Joe Ward of FlyDaddy Charters in New Bern is looking at the closure of speckled trout fishing last year as a godsend – a key factor in the excellent fishing that anglers have enjoyed along the Neuse River since the season re-opened last Sunday. And in the past couple of weeks, trout have been biting consistently, with a mixture of small and large fish.

"They didn't bite every day, and they weren't always in the same places, but if you spent a little time looking, you could usually find them," Ward said. "One of the better approaches has been to begin the morning fishing the channels and deep holes and then working around and up on the shallower flats later in the day, after the sun has shone on them for several hours. This is far enough up the river that there isn't any lunar tide effect, so the water depth won't change much like it does closer to the coast. The wind pushes some water and bait around, but it has to be pretty strong to make much difference in the water level."

Ward (252-229-4656) has been catching a good number of stripers, too, sometimes mixed in and feeding with the trout. He said stripers will often move onto the flats early in the day, while trout typically wait for the water to warm a few degrees. He said there had been days when the surface water would warm five degrees or more from the early morning to mid-afternoon – a significant change for fish.

"I really like MirrOlure 17 MR suspending lures when the trout move into the shallows," Ward said. "In the brackish water of the creeks this lure sinks to about two feet and can be twitched across the flat at that depth. It looks just like the little shad and menhaden the trout and stripers are eating, so if they are feeding, they won't hesitate to hit it.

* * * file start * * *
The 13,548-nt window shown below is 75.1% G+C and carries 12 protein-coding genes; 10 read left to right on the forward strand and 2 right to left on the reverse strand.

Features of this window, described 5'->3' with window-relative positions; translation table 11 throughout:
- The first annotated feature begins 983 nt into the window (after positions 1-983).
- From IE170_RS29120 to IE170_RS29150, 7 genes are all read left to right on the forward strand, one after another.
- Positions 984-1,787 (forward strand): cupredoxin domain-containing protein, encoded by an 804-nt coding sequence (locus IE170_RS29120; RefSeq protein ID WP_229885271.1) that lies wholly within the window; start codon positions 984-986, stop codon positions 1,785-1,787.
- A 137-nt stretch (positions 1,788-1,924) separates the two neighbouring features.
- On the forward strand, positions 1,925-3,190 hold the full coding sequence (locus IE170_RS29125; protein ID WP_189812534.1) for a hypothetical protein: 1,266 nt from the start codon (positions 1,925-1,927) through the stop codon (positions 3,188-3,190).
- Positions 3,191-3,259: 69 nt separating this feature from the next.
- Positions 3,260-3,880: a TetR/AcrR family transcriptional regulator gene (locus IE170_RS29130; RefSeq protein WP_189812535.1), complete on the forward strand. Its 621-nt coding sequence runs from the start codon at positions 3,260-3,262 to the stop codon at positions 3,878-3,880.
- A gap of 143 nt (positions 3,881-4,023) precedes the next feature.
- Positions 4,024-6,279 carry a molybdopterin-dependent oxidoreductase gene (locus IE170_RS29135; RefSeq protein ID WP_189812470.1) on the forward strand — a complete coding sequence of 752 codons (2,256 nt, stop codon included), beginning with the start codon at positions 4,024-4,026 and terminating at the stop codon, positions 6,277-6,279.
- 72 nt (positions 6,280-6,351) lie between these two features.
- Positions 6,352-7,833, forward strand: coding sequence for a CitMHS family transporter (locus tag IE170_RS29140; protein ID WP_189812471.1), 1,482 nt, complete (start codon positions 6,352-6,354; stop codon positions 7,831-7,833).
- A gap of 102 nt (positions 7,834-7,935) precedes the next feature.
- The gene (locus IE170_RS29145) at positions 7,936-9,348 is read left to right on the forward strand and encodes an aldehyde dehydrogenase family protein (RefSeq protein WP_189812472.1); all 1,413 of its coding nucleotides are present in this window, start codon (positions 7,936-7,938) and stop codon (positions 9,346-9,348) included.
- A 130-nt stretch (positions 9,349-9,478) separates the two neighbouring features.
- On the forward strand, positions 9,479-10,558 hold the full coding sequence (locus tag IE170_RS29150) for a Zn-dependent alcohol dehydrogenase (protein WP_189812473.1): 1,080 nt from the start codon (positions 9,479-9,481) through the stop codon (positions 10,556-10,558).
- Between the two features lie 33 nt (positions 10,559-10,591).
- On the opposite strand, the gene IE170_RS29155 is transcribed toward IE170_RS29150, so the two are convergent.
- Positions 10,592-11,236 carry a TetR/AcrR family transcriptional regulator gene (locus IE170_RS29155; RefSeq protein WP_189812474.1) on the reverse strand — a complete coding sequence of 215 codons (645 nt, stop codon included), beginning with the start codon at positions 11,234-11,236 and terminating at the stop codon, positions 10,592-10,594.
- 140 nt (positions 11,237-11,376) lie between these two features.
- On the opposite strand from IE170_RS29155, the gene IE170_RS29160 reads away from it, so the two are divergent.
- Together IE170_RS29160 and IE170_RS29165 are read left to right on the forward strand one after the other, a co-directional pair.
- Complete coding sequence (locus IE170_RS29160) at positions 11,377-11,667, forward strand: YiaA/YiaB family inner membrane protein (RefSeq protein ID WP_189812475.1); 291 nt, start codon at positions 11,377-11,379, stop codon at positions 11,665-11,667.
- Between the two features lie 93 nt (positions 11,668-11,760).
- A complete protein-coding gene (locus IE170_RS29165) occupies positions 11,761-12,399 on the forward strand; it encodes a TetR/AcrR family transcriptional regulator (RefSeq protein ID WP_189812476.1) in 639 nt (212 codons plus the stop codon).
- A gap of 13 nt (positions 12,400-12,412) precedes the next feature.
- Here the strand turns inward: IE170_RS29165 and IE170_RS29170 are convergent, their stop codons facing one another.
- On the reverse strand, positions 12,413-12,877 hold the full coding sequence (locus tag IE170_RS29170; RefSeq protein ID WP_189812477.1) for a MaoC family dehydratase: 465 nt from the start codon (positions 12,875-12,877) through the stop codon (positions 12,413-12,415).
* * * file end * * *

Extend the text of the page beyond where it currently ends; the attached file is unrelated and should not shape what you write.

"When I'm fishing the holes and deeper sections, I need a heavier bait to get it down to the bottom, so I switch to soft plastics on jigheads," Ward said. "There isn't much, if any, current in the creeks, so it doesn't have to be a heavy jighead, but it has to get the bait to the bottom. When the fish are in the deeper holes, they are usually holding right on the bottom and if you don't let your bait get there, you won't catch much.

Ward said stripers are hitting the same lures as trout. In fact, so will many other fish. It is rare he doesn't catch other species ranging from puppy drum to largemouth bass and even chain pickerel.

Ward is worried about the severe cold forecast for the coming weekend. He said there was a small-scale cold-stun fish kill in Slocum and Hancock creeks last weekend, and  he hopes the fish have moved to deeper water this week.